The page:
Suggested readings: iX's ZFS Pool Layout White Paper and Assessing the Potential for Data Loss.

Re: RAIDZ2 espansion, be mindful it will have its own cost as well. It’s no magic hand. Do note the caveats.

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Yeah honestly after saying this. I did give it a little more thought and decided to pick up a couple more drives to complete the 6 disk vdev straight away.

The better efficiency and numbers for when I end up pulling data from the slow storage attracted me.

I even snagged another 4tb to complete another vdev from those. Though I am not sure how wise that is running two of such vastly different capacities, especially given 4TB drives are very cost inefficient to replace new, and when the pool has 72TB. Not sure an additional 16 will make the difference.

I also bought an additional 2TB Sata ssd to complete the 3 way mirror special vdev, I figure with such a large capacity pool I’m going to want it.

I am going to cannibalise some higher capacity nvme drives for the fast storage to increase the space of that so I can use that for my original ingest. Just so I’m not transferring data back and fourth over a few days.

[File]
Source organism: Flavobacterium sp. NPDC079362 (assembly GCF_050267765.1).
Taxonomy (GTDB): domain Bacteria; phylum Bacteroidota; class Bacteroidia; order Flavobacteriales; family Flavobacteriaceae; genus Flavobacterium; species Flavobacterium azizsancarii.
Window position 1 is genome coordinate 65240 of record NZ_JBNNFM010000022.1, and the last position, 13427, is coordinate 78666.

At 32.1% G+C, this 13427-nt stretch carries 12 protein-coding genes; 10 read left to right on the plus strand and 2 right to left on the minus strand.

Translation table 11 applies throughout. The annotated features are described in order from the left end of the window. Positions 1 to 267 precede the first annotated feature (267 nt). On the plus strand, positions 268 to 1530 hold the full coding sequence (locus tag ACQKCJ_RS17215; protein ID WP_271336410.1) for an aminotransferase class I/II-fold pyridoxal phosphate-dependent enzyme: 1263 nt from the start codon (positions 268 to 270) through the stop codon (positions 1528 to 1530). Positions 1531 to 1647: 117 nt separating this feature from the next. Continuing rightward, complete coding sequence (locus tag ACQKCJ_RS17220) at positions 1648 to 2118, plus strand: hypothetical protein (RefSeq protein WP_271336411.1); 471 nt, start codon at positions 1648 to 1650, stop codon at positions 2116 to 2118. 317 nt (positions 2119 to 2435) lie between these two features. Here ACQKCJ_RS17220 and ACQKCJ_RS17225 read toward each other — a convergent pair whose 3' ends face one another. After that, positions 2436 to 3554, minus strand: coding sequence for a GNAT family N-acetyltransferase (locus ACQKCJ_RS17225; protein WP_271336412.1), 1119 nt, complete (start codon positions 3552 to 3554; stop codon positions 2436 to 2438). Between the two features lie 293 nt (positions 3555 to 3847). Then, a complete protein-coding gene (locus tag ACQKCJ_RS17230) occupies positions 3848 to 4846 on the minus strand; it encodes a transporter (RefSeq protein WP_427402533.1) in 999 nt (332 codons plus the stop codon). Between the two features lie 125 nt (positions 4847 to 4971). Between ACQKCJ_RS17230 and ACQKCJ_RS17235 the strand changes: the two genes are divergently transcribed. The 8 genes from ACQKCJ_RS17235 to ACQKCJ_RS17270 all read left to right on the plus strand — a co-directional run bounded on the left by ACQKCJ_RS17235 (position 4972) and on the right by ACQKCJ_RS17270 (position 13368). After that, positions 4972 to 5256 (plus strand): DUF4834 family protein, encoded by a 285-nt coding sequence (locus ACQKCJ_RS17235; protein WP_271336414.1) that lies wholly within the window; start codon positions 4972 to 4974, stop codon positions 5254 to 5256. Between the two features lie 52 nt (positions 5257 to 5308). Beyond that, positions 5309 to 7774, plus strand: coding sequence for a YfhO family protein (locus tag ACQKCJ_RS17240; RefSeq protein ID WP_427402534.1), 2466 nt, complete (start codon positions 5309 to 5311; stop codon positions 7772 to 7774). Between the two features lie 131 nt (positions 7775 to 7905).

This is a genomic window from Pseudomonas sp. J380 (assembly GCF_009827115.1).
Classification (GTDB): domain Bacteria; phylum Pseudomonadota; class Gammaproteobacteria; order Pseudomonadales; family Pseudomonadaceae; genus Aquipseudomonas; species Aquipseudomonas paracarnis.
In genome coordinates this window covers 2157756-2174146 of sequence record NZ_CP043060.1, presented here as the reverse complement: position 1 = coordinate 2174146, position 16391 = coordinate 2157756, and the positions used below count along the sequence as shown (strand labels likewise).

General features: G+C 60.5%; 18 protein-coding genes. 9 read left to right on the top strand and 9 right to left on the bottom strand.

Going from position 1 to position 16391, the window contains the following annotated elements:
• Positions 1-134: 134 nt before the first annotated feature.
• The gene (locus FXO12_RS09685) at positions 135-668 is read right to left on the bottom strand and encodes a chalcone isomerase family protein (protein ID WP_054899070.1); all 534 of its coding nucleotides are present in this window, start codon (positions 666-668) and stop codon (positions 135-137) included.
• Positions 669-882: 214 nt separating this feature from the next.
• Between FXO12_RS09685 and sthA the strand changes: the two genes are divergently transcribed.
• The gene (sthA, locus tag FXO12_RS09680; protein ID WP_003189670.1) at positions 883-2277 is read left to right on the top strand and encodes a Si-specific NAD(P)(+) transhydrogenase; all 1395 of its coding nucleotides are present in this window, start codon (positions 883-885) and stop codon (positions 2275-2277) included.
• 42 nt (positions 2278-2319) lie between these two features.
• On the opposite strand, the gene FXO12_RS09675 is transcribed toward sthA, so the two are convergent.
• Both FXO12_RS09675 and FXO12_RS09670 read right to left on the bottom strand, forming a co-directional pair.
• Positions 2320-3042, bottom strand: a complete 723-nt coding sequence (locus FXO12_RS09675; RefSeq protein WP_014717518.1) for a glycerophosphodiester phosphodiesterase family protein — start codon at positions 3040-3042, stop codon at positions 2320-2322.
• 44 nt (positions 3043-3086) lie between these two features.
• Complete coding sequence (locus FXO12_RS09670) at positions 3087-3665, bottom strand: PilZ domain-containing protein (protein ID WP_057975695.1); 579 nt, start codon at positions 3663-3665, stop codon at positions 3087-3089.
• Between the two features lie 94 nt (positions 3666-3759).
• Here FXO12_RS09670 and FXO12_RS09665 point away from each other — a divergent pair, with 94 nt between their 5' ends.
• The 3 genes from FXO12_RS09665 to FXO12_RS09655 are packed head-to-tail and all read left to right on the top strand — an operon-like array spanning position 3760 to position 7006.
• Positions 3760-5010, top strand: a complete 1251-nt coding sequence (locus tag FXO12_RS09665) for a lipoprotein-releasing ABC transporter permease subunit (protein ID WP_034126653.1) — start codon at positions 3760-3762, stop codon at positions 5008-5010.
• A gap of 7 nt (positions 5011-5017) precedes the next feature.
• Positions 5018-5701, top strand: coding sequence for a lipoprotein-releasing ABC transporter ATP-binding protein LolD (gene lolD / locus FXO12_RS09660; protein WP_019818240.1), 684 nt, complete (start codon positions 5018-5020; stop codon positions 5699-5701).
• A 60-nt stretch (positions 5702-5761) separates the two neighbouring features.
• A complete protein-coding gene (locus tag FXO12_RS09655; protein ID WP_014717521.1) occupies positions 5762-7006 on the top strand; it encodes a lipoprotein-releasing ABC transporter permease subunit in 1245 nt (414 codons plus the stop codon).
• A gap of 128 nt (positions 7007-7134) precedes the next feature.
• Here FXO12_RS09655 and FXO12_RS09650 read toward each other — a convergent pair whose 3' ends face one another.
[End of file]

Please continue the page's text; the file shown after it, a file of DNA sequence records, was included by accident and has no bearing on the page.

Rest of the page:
Is it preferred in this community to mark a thread as solved when it’s solved? I noticed someone marked a post of mine as a solution already.


Just an annoyance.

Just do note that once added, you cannot remove it without destroying the pool.

Generally, I would say yes. We moved forum recently, and some things are not as established as they should.

ZFS is smart enough to distribute the data between the two vdevs in such a way to take advantage of all the disks, correct? So given it cost me £40 to get another 4tb, it kind of seems worth it to add those, if not for the performance enhancement and to not contribute ewaste.

Understood, as mentioned those drives would only gather dust in a drawer if not deployed so, makes sense.


If you’re going for capacity with 6-wide raidz2 then you probably don’t want to add a second vdev with 4 TB as you could not remove it, and the 18 TB vdev is already well above the capacity you need.

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Sorry to bring this up again. But your comment has created another question I can’t wrap my head around:

I’m struggling to find distinction between those two raid types, my only assumption is when you say striped you mean where there are more than one vdev present?

Correct. In ZFS, multiple VDEVs are always striped. He’s saying that you can lose up to 4 drives in a pool that has 2x RAIDZ2 VDEVs as long as less than 3 happen per VDEV.